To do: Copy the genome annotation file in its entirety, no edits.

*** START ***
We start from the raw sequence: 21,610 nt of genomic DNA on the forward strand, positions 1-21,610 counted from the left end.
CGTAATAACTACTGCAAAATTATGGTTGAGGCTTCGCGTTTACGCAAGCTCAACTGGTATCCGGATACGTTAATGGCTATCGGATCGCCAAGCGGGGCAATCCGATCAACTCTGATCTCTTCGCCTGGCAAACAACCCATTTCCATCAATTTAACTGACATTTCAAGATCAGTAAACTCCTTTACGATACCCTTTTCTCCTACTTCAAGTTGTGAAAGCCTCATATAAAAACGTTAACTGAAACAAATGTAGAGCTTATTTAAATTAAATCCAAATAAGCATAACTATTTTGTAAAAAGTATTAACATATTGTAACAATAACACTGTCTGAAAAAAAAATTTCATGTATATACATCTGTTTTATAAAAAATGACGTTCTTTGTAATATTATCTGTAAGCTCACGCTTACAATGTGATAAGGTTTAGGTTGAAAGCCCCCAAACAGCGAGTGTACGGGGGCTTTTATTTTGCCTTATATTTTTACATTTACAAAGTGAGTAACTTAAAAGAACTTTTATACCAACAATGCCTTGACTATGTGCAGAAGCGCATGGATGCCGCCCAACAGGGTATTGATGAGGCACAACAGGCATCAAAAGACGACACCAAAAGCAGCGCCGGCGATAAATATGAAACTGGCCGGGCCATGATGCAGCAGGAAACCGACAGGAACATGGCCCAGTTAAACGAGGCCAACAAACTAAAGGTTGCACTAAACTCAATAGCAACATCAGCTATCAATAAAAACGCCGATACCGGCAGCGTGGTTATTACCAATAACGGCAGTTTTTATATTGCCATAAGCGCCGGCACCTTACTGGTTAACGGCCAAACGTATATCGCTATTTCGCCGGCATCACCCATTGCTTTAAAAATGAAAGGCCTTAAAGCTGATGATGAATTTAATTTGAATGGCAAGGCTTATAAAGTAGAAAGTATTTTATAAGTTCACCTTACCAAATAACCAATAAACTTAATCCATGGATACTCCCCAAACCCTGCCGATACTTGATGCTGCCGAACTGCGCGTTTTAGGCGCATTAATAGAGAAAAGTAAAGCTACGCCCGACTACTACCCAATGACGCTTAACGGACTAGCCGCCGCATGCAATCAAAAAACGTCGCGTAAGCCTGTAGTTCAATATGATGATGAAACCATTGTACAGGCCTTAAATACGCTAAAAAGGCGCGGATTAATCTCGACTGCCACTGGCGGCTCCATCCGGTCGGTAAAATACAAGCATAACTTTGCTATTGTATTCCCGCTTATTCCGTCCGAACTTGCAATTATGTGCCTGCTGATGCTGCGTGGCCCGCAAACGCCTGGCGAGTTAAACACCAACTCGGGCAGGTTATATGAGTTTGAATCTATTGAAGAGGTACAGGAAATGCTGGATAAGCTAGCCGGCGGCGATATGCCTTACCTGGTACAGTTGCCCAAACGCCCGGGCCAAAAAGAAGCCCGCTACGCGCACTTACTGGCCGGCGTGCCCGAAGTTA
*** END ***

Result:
We start from the raw sequence: 21,610 nt of genomic DNA on the forward strand, positions 1-21,610 counted from the left end.
CGTAATAACTACTGCAAAATTATGGTTGAGGCTTCGCGTTTACGCAAGCTCAACTGGTATCCGGATACGTTAATGGCTATCGGATCGCCAAGCGGGGCAATCCGATCAACTCTGATCTCTTCGCCTGGCAAACAACCCATTTCCATCAATTTAACTGACATTTCAAGATCAGTAAACTCCTTTACGATACCCTTTTCTCCTACTTCAAGTTGTGAAAGCCTCATATAAAAACGTTAACTGAAACAAATGTAGAGCTTATTTAAATTAAATCCAAATAAGCATAACTATTTTGTAAAAAGTATTAACATATTGTAACAATAACACTGTCTGAAAAAAAAATTTCATGTATATACATCTGTTTTATAAAAAATGACGTTCTTTGTAATATTATCTGTAAGCTCACGCTTACAATGTGATAAGGTTTAGGTTGAAAGCCCCCAAACAGCGAGTGTACGGGGGCTTTTATTTTGCCTTATATTTTTACATTTACAAAGTGAGTAACTTAAAAGAACTTTTATACCAACAATGCCTTGACTATGTGCAGAAGCGCATGGATGCCGCCCAACAGGGTATTGATGAGGCACAACAGGCATCAAAAGACGACACCAAAAGCAGCGCCGGCGATAAATATGAAACTGGCCGGGCCATGATGCAGCAGGAAACCGACAGGAACATGGCCCAGTTAAACGAGGCCAACAAACTAAAGGTTGCACTAAACTCAATAGCAACATCAGCTATCAATAAAAACGCCGATACCGGCAGCGTGGTTATTACCAATAACGGCAGTTTTTATATTGCCATAAGCGCCGGCACCTTACTGGTTAACGGCCAAACGTATATCGCTATTTCGCCGGCATCACCCATTGCTTTAAAAATGAAAGGCCTTAAAGCTGATGATGAATTTAATTTGAATGGCAAGGCTTATAAAGTAGAAAGTATTTTATAAGTTCACCTTACCAAATAACCAATAAACTTAATCCATGGATACTCCCCAAACCCTGCCGATACTTGATGCTGCCGAACTGCGCGTTTTAGGCGCATTAATAGAGAAAAGTAAAGCTACGCCCGACTACTACCCAATGACGCTTAACGGACTAGCCGCCGCATGCAATCAAAAAACGTCGCGTAAGCCTGTAGTTCAATATGATGATGAAACCATTGTACAGGCCTTAAATACGCTAAAAAGGCGCGGATTAATCTCGACTGCCACTGGCGGCTCCATCCGGTCGGTAAAATACAAGCATAACTTTGCTATTGTATTCCCGCTTATTCCGTCCGAACTTGCAATTATGTGCCTGCTGATGCTGCGTGGCCCGCAAACGCCTGGCGAGTTAAACACCAACTCGGGCAGGTTATATGAGTTTGAATCTATTGAAGAGGTACAGGAAATGCTGGATAAGCTAGCCGGCGGCGATATGCCTTACCTGGTACAGTTGCCCAAACGCCCGGGCCAAAAAGAAGCCCGCTACGCGCACTTACTGGCCGGCGTGCCCGAAGTTA